Cooperation in a Company: a Large-scale Experiment
Marvin Deversi (University of Munich (LMU))
Martin Kocher (IHS Vienna & University of Vienna)
Christiane Schwieren (University of Heidelberg)

Abstract : We analyze cooperation within a company setting in order to study external validity and consequences of a cooperative attitude. In total, 910 employees of a large software company participate in a fully incentivized online experiment. We observe very high levels of cooperation in a modified public goods game and the typical conditional cooperation patterns. When linking cooperation levels with individual decisions and outcomes within the company, cooperation attitudes in our experiment are predictive, for instance, for the receipt of non-monetary apprecia-tion awards distributed among work team members. Salary increases and monetary awards are preferably allocated to less cooperative employees. This relationship is mainly relevant for employees that work in individual performance pay schemes rather than under company performance pay. Existing differences in the production functions of work teams and heteroge-neity in team compositions allow us to anlayze mechanisms that can explain our results.

Talk or Pay? - a Field Experiment on Bonuses and Performance Reviews
Kathrin Manthei (RFH Neuss)
Dirk Sliwka (University of Cologne)
Timo Vogelsang (University of Cologne)

Abstract : We investigate the causal effect of performance reviews – that is structured meetings between a supervisor and subordinate to discuss performance – and performance pay as well as their interplay implementing a 2x2 field experiment in a retail chain. In the performance pay treatments store managers receive a bonus for profit increases. In the performance review treatments store managers have regular meetings with their supervisors discussing their activities to increase profits. We find that performance reviews raise profits by 5%-8%. However, when additionally receiving performance pay the positive effect of reviews vanishes. Analyzing a simple extension of Bénabou/Tirole (2006), we rationalize this effect formally and provide empirical evidence that the use of bonuses changes the nature of review conversations.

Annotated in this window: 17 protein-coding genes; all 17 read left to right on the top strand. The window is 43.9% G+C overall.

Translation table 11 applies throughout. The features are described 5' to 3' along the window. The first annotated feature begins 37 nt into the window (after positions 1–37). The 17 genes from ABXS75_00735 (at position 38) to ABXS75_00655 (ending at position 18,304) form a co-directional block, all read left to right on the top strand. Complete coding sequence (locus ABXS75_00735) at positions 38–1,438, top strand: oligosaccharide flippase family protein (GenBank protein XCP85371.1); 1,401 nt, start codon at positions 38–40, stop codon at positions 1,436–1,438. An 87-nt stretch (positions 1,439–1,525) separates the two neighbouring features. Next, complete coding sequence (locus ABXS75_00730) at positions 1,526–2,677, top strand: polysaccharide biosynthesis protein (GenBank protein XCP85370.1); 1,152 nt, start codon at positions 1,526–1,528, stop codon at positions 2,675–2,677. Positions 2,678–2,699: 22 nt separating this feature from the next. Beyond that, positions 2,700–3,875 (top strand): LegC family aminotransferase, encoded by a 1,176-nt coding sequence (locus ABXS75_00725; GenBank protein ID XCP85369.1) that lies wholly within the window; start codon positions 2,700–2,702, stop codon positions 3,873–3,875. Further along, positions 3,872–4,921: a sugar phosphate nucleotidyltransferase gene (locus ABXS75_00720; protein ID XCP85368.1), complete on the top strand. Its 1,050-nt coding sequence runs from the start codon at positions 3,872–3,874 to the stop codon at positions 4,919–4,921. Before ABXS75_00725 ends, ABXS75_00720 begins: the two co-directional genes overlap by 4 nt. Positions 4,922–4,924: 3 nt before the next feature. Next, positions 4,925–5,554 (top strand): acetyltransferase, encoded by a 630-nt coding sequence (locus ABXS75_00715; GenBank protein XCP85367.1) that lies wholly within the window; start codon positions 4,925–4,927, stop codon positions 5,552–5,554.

Go Beyond (your) Average: a Field Experiment on Real-time Performance Feedback and Sales Productivity
Angela Steffen (University of Bern)
Frauke von Bieberstein (University of Bern)

Abstract : Real-time performance feedback is one of the major trends in human resource management. However, insights about the implications of providing ongoing and timely performance information to employees are still scarce. We present the results of a randomized controlled trial involving 164 sales employees of a large railway catering company in Switzerland. In the presence of a relative incentive scheme, we find that real-time information about average performance levels can significantly increase sales productivity. In our setting, we observe a revenue growth of up to 3.9%, which corresponds to over 0.4 million Swiss francs additional revenue per year. This effect is mainly driven by employees performing just below the average productivity level. The top- and poorest-performing workers do not show significant reactions.